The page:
The second assistant is Achchha-vaka, achcha, v, a, ka meaning "(ka) the intellect (a) leading to or associated with (v) Nature (achcha) clearly". Hence, he refers to the intellect. The third assistant is Grava-stut, (g, r, a, va, stut) meaning "(g) the senses of knowledge and (r) the senses of action (a) associated with (a) Nature, conceived as (stut) a hymn of praise". He refers, therefore, to the senses of knowledge and action.
The three assistants of Hotr or the mind are accordingly ahankara, intellect, and the senses.
Of the three assistants of the Adhvaryu, the first is Pratiprasthatr, meaning "(prati) concerns (prasthatr) one who urges on"; and that would appear to refer to ahankara or the I-as-an-actor, whose function it is to urge one to action.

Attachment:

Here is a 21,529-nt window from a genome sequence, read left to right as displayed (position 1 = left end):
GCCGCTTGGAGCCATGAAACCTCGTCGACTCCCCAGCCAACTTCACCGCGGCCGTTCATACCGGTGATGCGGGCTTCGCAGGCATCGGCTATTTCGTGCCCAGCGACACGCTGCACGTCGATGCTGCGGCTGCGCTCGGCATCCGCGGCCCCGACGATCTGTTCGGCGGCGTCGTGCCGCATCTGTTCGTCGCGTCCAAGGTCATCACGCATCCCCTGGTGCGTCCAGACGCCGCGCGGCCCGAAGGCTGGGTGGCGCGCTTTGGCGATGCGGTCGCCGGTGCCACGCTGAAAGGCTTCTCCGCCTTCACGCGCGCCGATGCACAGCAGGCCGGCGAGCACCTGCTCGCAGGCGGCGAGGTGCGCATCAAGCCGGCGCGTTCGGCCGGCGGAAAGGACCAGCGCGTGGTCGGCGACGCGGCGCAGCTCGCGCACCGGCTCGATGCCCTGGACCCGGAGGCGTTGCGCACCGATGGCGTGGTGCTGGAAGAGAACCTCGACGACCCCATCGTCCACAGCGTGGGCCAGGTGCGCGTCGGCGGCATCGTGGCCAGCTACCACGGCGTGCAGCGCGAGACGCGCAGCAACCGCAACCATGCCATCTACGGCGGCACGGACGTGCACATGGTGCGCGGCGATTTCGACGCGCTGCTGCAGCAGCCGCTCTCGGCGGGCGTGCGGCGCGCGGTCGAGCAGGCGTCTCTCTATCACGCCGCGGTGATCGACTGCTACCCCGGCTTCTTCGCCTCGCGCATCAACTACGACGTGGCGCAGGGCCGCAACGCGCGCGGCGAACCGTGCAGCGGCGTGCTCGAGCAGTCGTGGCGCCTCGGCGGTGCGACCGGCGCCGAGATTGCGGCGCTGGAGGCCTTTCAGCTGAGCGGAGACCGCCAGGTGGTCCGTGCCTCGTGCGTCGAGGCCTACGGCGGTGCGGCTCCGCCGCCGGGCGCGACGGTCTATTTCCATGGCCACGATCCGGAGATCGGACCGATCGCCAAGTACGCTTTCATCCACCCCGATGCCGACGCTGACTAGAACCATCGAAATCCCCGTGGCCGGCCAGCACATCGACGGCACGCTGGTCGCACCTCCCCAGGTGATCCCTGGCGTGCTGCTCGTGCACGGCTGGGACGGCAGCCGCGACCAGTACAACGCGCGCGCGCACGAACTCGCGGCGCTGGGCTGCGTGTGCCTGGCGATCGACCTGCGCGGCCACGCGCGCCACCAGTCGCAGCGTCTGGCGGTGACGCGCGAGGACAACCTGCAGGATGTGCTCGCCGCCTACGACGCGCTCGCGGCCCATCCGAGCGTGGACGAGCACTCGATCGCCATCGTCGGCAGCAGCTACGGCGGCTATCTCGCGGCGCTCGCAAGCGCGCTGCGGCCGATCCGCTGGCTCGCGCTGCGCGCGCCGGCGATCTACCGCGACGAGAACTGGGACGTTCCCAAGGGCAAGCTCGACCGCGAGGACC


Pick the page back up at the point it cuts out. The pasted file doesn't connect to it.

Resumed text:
The second assistant is Neshtr. The nominative form of this word is Neshta, (na, ishta) and its meaning would be "(ishta, fem. of ishta) what is desired in association with (na) the senses of knowledge". As desire is an attribute of the mind, Neshtr would refer to the mind in association with the senses of knowledge; and we see again that the mind needs to be associated with something else.
The third assistant is Un-netr, which is derived from Un-ni, meaning "to infer, discover by inference". As this is a special function of the intellect, Un-netr would refer to the intellect. Thus the three assistants of the Adhvaryu priests or the senses of knowledge and action are ahankara (or the I-as-an-actor), mind, and the intellect.